Steve Pikiell Does Not Fear a Rebuild for Rutgers Basketball

WASHINGTON, D.C. -- Every criticism or concern about rebuilding Rutgers basketball, head coach Steve Pikiell heard them before, and his results at previous stops inspire confidence that he can do it again.

Ask Steve Pikiell about last year's massive losing streak. Go ahead and ask the first-year Rutgers coach about the need for facility upgrades or a rock-bottom projection for his team this season.

Pikiell isn't afraid of the criticisms, because he sees 10 times as many positives at his new position.

“Every place, you have different obstacles. Embrace them. Try to change some of them that you can change. Get your guys to play hard. Represent the school the right way. We've got a lot of great things to sell. We have great people, a great institution. Play in the best league in the country. So whenever you hit me with one of those, I'll hit you with 10 reasons why you should think about Rutgers.”

At the end of every hard-earned day, people find some reason to believe. Pikiell wants to bring that to Rutgers, after he installed similar successes at Stony Brook and his other stops.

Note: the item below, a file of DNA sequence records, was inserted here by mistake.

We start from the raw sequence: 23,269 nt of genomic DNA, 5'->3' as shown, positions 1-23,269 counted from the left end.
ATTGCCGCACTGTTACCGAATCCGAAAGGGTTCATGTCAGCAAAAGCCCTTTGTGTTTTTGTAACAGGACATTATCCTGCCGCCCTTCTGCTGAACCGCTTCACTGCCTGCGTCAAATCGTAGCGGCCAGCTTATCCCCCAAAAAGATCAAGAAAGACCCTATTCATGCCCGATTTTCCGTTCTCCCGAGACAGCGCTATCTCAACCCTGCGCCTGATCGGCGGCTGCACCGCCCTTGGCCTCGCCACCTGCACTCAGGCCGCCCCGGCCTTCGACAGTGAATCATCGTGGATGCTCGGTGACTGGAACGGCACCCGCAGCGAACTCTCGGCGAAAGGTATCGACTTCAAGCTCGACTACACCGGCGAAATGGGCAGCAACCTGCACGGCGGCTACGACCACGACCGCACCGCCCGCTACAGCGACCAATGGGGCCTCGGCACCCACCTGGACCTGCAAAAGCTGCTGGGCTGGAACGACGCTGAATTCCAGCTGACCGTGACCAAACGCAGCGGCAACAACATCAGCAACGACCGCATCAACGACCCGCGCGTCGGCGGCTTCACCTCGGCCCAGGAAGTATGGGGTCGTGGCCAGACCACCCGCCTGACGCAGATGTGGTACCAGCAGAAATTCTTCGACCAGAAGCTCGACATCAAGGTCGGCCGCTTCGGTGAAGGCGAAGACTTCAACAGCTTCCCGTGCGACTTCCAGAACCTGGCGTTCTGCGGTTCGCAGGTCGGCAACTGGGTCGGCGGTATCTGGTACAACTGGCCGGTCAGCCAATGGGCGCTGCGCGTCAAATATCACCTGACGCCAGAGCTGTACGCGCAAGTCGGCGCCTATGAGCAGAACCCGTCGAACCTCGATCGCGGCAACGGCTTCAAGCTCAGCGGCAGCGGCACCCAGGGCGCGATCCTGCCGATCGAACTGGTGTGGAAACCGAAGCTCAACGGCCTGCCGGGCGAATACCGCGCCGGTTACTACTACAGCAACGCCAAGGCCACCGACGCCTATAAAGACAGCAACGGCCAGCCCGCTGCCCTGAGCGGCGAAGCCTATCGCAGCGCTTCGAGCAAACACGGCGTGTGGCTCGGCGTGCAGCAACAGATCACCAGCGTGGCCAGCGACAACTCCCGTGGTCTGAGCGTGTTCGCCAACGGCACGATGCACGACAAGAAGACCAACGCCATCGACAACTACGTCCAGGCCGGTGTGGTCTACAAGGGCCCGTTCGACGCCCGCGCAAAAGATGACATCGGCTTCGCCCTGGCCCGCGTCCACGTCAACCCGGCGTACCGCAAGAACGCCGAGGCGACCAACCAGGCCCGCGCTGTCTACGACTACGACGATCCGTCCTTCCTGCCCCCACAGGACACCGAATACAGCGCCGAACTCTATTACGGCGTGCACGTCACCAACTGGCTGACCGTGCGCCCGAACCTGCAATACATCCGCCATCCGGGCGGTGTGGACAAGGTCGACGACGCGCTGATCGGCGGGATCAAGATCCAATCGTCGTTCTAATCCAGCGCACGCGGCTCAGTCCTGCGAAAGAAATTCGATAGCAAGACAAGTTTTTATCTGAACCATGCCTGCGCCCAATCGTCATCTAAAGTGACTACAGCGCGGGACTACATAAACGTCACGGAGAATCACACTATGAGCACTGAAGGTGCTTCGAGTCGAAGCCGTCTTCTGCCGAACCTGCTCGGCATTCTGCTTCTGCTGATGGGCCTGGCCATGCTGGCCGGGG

“At Stony Brook we won three championships at the smallest gym in America,” Pikiell said. “… There's always different challenges. You embrace them. You can't solve all of them in one day. I've heard those criticisms in the past. I like the RAC a ton. I played in it. I've watched games in it. I think it's an exciting place to be. We have great fan support. New Jersey is a great state. It's got great basketball people.

“I'll tell you all of the positive things. People tell you the negatives, there's negatives at every place that I've coached. I was at Yale University, one of the great universities in the country. I was at Uconn, one of the best basketball programs in the country.”

Pikiell is not afraid of a rebuild, but Rutgers brings the idea to a new level after a quarter-century drought in the NCAA tournament.

“The build process is exciting to me,” he said. “I've been there. I was at Uconn when we were last in the Big East, as a player. My fourth year there, we won a Big East championship. I've been through these builds at a lot of places. … If everyone pitches in, great things can happen down the other end.”


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